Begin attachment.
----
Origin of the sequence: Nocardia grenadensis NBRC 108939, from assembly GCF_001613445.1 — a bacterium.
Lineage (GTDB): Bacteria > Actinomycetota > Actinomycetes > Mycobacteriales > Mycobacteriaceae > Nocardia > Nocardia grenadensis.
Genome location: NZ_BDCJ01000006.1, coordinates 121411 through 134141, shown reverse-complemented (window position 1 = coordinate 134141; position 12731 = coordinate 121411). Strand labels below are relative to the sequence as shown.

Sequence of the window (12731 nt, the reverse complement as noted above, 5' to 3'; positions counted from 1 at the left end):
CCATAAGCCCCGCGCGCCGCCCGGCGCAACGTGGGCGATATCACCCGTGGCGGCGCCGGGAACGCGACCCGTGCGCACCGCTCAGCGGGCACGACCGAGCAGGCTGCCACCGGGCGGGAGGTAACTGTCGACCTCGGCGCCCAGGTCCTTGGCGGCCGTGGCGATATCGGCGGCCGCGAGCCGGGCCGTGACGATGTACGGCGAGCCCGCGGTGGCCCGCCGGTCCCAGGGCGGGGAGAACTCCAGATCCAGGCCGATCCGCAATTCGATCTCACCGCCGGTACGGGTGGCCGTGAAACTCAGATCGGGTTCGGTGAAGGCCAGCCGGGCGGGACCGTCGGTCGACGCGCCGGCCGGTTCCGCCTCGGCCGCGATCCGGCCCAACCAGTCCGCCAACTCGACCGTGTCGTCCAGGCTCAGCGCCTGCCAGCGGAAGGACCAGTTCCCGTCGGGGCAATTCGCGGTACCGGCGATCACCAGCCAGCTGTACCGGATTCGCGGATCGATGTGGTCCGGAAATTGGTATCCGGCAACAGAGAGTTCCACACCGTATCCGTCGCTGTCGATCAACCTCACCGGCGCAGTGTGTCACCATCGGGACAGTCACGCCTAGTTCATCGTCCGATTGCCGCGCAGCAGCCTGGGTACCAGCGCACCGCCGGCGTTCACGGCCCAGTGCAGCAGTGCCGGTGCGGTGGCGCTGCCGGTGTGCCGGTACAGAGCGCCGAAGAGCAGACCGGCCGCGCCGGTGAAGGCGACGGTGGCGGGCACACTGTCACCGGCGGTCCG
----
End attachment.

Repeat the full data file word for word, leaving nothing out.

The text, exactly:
Origin of the sequence: Nocardia grenadensis NBRC 108939, from assembly GCF_001613445.1 — a bacterium.
Lineage (GTDB): Bacteria > Actinomycetota > Actinomycetes > Mycobacteriales > Mycobacteriaceae > Nocardia > Nocardia grenadensis.
Genome location: NZ_BDCJ01000006.1, coordinates 121411 through 134141, shown reverse-complemented (window position 1 = coordinate 134141; position 12731 = coordinate 121411). Strand labels below are relative to the sequence as shown.

Sequence of the window (12731 nt, the reverse complement as noted above, 5' to 3'; positions counted from 1 at the left end):
CCATAAGCCCCGCGCGCCGCCCGGCGCAACGTGGGCGATATCACCCGTGGCGGCGCCGGGAACGCGACCCGTGCGCACCGCTCAGCGGGCACGACCGAGCAGGCTGCCACCGGGCGGGAGGTAACTGTCGACCTCGGCGCCCAGGTCCTTGGCGGCCGTGGCGATATCGGCGGCCGCGAGCCGGGCCGTGACGATGTACGGCGAGCCCGCGGTGGCCCGCCGGTCCCAGGGCGGGGAGAACTCCAGATCCAGGCCGATCCGCAATTCGATCTCACCGCCGGTACGGGTGGCCGTGAAACTCAGATCGGGTTCGGTGAAGGCCAGCCGGGCGGGACCGTCGGTCGACGCGCCGGCCGGTTCCGCCTCGGCCGCGATCCGGCCCAACCAGTCCGCCAACTCGACCGTGTCGTCCAGGCTCAGCGCCTGCCAGCGGAAGGACCAGTTCCCGTCGGGGCAATTCGCGGTACCGGCGATCACCAGCCAGCTGTACCGGATTCGCGGATCGATGTGGTCCGGAAATTGGTATCCGGCAACAGAGAGTTCCACACCGTATCCGTCGCTGTCGATCAACCTCACCGGCGCAGTGTGTCACCATCGGGACAGTCACGCCTAGTTCATCGTCCGATTGCCGCGCAGCAGCCTGGGTACCAGCGCACCGCCGGCGTTCACGGCCCAGTGCAGCAGTGCCGGTGCGGTGGCGCTGCCGGTGTGCCGGTACAGAGCGCCGAAGAGCAGACCGGCCGCGCCGGTGAAGGCGACGGTGGCGGGCACACTGTCACCGGCGGTCCG